Do you not read my letters? I told you in my initial contact that the zoos will not take Ralph because they have an overabundance of Loxodonta africanas!

My poor elephant’s health is now rapidly declining (he is well beyond the human equivalent of merely looking pale). Something must be done! I have called several veterinarians for assistance, but they will attend only to elephants which reside in zoos—or in actual circus companies!

Please advise immediately!

— Hopeful


Dear Hopeful,

We are not normally in the practice of responding to belligerent letters. However, under these unusual circumstances, there is a means by which your elephant might yet be saved.

If you, yourself, were to obtain employment within our circus company, then we would be obligated to take care of your ailing animal (since this elephant is your legal property). After nursing said elephant back to health, we would subsequently be compelled to put your elephant to work for the duration of your employment with us. Therefore, it would be in your best interest to apply directly for personal employment with our circus, perhaps as a clown.

With hearty best wishes.

— Ringmaster


Dear Ringmaster,

In reply to your most recent letter, kindly consider this as my application for personal employment as a circus performer with your company. I will be happy to accept a position as circus clown, or any other available opportunity.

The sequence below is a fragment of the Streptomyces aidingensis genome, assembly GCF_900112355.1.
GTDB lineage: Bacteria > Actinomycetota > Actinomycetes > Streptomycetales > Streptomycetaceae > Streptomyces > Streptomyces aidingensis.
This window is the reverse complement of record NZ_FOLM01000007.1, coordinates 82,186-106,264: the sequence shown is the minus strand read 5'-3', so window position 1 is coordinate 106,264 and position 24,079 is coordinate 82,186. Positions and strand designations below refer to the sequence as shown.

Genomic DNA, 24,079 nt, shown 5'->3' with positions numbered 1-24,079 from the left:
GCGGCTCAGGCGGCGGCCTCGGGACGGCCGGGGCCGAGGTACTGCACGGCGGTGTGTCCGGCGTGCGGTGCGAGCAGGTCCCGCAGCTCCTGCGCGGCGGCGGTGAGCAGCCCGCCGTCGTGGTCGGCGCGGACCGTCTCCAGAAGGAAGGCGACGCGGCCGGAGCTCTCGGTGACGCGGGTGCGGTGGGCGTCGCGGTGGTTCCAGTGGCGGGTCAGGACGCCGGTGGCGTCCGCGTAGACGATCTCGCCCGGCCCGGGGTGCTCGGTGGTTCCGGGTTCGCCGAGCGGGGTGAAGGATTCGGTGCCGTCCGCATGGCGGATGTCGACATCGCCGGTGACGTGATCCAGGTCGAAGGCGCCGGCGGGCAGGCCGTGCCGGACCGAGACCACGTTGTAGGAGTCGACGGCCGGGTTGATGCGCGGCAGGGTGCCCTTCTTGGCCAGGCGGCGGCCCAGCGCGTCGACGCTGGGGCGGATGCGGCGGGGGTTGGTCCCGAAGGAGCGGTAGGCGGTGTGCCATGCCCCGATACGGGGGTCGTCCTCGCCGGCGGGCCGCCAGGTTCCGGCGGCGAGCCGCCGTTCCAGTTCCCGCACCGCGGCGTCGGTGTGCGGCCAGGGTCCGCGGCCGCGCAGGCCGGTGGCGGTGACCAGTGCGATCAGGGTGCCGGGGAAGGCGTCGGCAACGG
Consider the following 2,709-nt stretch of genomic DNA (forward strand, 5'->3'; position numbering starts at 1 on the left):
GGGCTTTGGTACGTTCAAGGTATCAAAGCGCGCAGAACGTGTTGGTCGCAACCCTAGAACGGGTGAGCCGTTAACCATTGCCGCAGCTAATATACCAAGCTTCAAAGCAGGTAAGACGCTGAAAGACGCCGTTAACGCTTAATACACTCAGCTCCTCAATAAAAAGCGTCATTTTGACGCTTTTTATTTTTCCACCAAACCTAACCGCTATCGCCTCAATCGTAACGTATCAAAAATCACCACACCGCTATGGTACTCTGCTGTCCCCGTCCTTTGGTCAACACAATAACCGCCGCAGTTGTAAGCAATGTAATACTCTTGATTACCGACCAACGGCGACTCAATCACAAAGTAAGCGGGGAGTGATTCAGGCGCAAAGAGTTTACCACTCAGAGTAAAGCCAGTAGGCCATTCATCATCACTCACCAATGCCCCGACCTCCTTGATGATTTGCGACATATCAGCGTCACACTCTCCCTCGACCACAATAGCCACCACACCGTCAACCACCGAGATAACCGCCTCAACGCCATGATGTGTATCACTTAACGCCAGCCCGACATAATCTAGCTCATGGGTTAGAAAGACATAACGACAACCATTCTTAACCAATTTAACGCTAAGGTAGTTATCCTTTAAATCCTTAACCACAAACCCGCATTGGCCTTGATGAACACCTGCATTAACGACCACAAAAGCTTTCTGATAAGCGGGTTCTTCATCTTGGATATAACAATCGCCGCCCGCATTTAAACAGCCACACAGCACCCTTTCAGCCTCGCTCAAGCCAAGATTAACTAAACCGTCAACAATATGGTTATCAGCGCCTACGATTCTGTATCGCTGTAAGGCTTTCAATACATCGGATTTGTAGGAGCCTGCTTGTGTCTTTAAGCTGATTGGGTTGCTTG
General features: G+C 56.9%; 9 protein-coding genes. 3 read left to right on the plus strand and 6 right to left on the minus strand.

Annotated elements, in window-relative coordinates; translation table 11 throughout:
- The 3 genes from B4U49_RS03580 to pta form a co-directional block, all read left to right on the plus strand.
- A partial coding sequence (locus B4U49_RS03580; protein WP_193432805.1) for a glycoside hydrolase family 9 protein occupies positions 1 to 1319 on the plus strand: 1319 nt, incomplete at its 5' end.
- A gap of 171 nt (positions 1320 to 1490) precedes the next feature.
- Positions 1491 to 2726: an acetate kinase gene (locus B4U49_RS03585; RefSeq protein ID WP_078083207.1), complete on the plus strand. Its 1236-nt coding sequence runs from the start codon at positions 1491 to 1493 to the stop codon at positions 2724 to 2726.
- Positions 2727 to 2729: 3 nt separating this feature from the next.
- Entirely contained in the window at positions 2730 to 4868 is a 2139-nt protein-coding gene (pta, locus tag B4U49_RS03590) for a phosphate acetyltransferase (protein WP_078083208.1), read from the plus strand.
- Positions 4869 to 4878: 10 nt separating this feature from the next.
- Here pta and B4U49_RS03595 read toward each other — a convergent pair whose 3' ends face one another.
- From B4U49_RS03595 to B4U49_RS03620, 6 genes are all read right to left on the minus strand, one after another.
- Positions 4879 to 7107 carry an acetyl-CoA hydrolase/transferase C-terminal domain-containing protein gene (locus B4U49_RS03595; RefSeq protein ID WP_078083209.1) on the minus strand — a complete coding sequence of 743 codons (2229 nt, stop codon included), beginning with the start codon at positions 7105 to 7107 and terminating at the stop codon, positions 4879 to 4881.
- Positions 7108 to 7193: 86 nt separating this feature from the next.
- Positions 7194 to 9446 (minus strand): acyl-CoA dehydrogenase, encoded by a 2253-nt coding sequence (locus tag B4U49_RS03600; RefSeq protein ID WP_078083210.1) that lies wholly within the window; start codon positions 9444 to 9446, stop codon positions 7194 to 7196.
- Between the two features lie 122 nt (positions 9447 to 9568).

My elephant continues to ail, and smells something horrible!

— Hopeful


Dear Hopeful,

Thanks for your application for employment with our circus company. Regretfully, we have no available positions for clowns at the present time (although you are no doubt exceedingly well-qualified). As you may or may not know, these are difficult economic times.

There is one remote prospect. Should you have the good fortune to be afflicted with elephantiasis, we could certainly offer you a job. Pressure is constantly upon us to find suitable personnel for our immensely popular freak shows.

Otherwise, thank you for writing anyway.

— Ringmaster


Dear Ringmaster,

Ralph expired today and is peacefully rotting away in my garage. What should I do with his carcass?

— Hopeful


Dear Hopeful,

In answer to your brief note inquiring about the removal of your deceased elephant’s body, please be advised . . . we do not know the next course of action. It is unfortunate that you chose not to place your animal in our circus where, had such transpired, we have definite procedures which we would have implemented. We sincerely wish you the best of luck, and if we can be of any further assistance, please do not hesitate to contact us.

— Ringmaster

______________________________

John Blair is a high school English teacher from Toronto, Canada, and a hockey fan. He has had a handful of short stories published in U.S. and Canadian literary magazines. His recent YA novel Hockey Camp Summer is available from Amazon. Thanks to Gemini, John is enjoying his first writing contest win!

November 2022